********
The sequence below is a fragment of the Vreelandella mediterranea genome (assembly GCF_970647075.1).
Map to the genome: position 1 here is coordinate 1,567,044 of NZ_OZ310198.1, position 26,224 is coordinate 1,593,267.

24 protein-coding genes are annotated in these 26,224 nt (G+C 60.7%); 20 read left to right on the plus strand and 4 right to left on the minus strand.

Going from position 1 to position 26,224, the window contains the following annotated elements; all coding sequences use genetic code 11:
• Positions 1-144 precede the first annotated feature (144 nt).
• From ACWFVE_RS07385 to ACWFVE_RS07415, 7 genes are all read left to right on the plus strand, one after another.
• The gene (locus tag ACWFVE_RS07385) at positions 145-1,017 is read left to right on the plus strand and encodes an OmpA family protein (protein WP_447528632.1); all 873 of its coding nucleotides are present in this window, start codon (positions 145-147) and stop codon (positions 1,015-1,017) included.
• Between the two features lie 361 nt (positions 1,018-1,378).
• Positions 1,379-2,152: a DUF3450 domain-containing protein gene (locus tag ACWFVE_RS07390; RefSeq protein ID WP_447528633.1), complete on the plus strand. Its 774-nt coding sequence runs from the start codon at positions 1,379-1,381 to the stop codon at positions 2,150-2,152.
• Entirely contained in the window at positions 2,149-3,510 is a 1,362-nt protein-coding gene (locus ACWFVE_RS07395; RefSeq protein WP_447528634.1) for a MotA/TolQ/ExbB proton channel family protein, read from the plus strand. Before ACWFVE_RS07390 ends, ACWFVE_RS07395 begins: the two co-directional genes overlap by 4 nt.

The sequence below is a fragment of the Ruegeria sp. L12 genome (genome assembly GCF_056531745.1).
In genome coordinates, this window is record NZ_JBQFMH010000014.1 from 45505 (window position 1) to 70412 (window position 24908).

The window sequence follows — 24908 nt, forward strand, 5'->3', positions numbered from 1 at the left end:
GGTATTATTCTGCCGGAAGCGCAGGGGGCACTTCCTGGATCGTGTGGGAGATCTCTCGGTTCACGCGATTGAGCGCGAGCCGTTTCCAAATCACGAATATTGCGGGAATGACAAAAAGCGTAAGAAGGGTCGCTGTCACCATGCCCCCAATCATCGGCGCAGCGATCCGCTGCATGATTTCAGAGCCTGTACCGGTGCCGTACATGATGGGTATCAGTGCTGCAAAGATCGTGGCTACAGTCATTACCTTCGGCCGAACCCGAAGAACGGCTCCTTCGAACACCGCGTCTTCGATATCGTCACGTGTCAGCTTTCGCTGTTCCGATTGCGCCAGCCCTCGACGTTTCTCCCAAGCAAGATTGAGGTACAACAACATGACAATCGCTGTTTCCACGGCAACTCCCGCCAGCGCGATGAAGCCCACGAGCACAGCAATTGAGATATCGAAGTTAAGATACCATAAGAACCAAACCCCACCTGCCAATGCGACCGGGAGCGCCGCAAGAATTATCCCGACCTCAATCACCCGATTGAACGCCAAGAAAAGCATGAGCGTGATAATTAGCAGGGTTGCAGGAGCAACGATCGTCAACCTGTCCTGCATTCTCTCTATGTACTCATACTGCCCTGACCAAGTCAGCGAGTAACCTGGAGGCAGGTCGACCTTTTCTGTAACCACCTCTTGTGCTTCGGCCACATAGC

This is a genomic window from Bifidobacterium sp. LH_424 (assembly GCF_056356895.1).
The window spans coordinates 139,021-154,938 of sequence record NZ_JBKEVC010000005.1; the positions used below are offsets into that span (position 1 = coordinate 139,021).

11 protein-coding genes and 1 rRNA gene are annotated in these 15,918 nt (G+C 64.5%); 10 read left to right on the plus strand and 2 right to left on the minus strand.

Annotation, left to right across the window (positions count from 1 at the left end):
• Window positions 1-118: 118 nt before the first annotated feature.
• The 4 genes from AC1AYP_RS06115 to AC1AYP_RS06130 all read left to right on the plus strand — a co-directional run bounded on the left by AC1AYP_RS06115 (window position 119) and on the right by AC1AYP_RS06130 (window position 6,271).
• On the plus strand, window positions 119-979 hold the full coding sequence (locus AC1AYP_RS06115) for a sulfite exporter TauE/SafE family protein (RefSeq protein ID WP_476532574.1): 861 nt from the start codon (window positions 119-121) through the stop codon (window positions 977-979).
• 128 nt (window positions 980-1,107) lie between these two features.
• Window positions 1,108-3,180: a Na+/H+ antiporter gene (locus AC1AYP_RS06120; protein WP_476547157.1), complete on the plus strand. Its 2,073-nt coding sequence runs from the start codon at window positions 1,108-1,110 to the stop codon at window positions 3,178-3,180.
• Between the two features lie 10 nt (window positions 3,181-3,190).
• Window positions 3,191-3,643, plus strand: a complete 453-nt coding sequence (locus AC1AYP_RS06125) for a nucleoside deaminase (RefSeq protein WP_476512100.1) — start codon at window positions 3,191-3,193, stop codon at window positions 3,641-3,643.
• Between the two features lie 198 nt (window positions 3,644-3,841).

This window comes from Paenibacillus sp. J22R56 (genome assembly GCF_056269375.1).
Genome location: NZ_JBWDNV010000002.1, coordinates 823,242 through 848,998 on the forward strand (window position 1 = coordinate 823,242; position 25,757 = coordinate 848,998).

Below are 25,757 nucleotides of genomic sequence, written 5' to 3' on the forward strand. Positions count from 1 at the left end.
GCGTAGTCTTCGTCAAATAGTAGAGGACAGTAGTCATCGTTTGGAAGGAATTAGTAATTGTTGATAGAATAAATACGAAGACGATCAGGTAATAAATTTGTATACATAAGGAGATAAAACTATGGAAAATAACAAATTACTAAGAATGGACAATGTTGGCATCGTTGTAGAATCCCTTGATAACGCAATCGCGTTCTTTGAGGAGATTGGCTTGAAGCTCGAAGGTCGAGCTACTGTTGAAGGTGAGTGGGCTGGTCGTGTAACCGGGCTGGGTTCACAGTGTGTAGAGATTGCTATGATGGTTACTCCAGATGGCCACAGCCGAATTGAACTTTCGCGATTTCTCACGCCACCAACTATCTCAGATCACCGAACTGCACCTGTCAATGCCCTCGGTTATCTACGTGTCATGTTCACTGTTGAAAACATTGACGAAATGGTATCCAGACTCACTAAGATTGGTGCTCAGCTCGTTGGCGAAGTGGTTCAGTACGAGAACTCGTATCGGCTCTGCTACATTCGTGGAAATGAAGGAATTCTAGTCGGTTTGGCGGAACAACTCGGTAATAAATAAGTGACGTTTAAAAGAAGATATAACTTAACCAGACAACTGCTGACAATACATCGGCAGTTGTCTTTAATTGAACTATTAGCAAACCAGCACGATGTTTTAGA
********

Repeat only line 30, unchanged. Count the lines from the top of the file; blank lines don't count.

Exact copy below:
GCGTAGTCTTCGTCAAATAGTAGAGGACAGTAGTCATCGTTTGGAAGGAATTAGTAATTGTTGATAGAATAAATACGAAGACGATCAGGTAATAAATTTGTATACATAAGGAGATAAAACTATGGAAAATAACAAATTACTAAGAATGGACAATGTTGGCATCGTTGTAGAATCCCTTGATAACGCAATCGCGTTCTTTGAGGAGATTGGCTTGAAGCTCGAAGGTCGAGCTACTGTTGAAGGTGAGTGGGCTGGTCGTGTAACCGGGCTGGGTTCACAGTGTGTAGAGATTGCTATGATGGTTACTCCAGATGGCCACAGCCGAATTGAACTTTCGCGATTTCTCACGCCACCAACTATCTCAGATCACCGAACTGCACCTGTCAATGCCCTCGGTTATCTACGTGTCATGTTCACTGTTGAAAACATTGACGAAATGGTATCCAGACTCACTAAGATTGGTGCTCAGCTCGTTGGCGAAGTGGTTCAGTACGAGAACTCGTATCGGCTCTGCTACATTCGTGGAAATGAAGGAATTCTAGTCGGTTTGGCGGAACAACTCGGTAATAAATAAGTGACGTTTAAAAGAAGATATAACTTAACCAGACAACTGCTGACAATACATCGGCAGTTGTCTTTAATTGAACTATTAGCAAACCAGCACGATGTTTTAGA